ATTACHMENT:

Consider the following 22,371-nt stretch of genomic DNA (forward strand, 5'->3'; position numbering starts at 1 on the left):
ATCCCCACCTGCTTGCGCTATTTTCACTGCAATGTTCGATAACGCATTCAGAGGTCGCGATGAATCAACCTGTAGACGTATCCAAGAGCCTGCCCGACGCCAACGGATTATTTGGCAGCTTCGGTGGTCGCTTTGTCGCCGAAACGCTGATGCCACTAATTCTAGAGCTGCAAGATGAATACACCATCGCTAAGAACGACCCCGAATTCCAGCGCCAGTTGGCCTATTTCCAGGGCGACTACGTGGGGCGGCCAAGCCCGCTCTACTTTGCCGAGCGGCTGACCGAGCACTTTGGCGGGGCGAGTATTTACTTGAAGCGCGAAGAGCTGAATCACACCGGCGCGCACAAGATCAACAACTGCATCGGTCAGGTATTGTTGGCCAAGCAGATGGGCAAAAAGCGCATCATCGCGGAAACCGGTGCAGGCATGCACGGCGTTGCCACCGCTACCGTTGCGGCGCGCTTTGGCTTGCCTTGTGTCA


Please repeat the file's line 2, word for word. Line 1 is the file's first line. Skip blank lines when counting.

ATCCCCACCTGCTTGCGCTATTTTCACTGCAATGTTCGATAACGCATTCAGAGGTCGCGATGAATCAACCTGTAGACGTATCCAAGAGCCTGCCCGACGCCAACGGATTATTTGGCAGCTTCGGTGGTCGCTTTGTCGCCGAAACGCTGATGCCACTAATTCTAGAGCTGCAAGATGAATACACCATCGCTAAGAACGACCCCGAATTCCAGCGCCAGTTGGCCTATTTCCAGGGCGACTACGTGGGGCGGCCAAGCCCGCTCTACTTTGCCGAGCGGCTGACCGAGCACTTTGGCGGGGCGAGTATTTACTTGAAGCGCGAAGAGCTGAATCACACCGGCGCGCACAAGATCAACAACTGCATCGGTCAGGTATTGTTGGCCAAGCAGATGGGCAAAAAGCGCATCATCGCGGAAACCGGTGCAGGCATGCACGGCGTTGCCACCGCTACCGTTGCGGCGCGCTTTGGCTTGCCTTGTGTCA